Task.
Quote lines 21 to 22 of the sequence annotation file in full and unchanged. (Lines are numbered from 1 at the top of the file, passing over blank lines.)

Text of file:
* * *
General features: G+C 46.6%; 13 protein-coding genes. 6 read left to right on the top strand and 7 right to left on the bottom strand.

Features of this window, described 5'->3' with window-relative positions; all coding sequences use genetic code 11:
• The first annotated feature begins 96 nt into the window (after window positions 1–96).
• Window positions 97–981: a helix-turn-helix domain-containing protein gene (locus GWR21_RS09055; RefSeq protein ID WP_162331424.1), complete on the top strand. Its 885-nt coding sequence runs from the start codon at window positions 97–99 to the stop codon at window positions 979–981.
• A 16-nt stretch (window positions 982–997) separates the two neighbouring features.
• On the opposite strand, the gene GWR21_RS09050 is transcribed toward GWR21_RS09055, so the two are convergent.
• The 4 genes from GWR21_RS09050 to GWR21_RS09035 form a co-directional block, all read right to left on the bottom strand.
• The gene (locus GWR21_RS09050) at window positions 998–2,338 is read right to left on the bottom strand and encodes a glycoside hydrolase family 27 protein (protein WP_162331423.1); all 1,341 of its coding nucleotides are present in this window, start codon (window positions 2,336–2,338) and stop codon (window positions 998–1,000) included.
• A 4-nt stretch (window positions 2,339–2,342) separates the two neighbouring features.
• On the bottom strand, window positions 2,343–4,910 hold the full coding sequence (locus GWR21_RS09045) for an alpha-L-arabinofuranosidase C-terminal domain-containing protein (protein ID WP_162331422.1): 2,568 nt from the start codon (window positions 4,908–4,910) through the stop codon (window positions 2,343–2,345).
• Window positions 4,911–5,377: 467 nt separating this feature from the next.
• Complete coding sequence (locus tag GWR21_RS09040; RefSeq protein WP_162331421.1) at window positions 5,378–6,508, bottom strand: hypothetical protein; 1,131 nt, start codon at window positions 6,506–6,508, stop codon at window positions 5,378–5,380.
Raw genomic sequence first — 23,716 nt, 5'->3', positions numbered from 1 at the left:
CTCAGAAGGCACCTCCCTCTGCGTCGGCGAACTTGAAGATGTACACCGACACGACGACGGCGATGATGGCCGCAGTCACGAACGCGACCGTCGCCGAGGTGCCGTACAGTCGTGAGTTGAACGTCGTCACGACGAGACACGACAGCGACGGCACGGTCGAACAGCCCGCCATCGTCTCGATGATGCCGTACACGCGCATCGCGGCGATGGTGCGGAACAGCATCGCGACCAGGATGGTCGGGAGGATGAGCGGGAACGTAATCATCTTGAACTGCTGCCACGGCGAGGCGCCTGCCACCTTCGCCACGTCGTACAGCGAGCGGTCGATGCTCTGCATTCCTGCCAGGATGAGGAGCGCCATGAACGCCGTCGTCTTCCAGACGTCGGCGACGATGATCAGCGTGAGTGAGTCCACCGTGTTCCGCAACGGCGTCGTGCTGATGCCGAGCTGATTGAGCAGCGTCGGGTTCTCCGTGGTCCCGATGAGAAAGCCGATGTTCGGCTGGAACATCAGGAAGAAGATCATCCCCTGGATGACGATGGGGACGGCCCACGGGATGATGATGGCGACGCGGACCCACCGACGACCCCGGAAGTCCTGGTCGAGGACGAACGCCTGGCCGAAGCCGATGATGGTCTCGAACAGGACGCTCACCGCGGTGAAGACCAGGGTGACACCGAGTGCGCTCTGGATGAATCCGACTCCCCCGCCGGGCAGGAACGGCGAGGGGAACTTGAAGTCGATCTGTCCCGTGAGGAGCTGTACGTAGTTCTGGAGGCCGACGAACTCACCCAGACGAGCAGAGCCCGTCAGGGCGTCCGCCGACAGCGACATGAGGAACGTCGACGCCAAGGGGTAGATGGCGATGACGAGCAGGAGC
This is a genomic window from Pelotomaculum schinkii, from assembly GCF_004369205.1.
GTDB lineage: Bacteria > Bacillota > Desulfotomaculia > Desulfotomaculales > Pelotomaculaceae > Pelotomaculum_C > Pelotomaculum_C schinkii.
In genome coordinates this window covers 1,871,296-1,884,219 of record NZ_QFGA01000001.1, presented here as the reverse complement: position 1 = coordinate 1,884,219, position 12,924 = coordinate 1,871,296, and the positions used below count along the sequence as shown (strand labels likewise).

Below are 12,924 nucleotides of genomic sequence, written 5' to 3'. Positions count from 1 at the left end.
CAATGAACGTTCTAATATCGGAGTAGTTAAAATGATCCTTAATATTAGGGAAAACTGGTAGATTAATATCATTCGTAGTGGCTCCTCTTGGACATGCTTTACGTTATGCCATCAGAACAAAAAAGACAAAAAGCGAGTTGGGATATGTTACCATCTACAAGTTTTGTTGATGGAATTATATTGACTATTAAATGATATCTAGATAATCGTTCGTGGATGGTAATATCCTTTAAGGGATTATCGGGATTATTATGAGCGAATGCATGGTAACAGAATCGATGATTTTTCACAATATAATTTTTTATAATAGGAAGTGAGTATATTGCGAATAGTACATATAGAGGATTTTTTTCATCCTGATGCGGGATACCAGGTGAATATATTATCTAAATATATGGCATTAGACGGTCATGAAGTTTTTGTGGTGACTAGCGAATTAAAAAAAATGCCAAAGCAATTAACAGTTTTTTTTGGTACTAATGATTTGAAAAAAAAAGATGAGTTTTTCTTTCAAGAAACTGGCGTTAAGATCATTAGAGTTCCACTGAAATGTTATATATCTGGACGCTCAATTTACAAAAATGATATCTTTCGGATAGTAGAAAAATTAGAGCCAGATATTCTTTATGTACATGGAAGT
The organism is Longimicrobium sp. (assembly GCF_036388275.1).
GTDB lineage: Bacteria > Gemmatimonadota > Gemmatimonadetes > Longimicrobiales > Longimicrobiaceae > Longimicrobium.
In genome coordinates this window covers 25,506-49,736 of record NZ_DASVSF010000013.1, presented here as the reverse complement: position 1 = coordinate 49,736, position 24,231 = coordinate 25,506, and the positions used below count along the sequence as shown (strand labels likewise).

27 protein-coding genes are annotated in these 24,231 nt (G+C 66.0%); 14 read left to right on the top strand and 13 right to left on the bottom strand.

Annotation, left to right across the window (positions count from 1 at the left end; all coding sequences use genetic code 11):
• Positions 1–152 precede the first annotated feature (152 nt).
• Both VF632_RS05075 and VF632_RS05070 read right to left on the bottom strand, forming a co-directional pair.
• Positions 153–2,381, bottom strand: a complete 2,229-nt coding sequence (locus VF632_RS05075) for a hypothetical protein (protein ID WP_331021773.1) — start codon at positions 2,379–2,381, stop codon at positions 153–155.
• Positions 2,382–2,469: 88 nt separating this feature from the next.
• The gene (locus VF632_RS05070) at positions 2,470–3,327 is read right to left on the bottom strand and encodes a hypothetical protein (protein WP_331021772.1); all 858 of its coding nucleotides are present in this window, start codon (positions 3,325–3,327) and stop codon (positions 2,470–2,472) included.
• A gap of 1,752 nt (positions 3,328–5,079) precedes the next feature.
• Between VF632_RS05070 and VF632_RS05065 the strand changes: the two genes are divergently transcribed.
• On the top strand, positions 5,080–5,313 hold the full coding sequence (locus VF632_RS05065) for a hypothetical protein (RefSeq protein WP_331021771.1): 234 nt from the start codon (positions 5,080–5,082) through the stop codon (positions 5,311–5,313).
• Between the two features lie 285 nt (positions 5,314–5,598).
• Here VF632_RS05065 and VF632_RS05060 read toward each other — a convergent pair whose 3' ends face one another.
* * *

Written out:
GTDB lineage: Bacteria > Gemmatimonadota > Gemmatimonadetes > Longimicrobiales > Longimicrobiaceae > Longimicrobium.
In genome coordinates this window covers 25,506-49,736 of record NZ_DASVSF010000013.1, presented here as the reverse complement: position 1 = coordinate 49,736, position 24,231 = coordinate 25,506, and the positions used below count along the sequence as shown (strand labels likewise).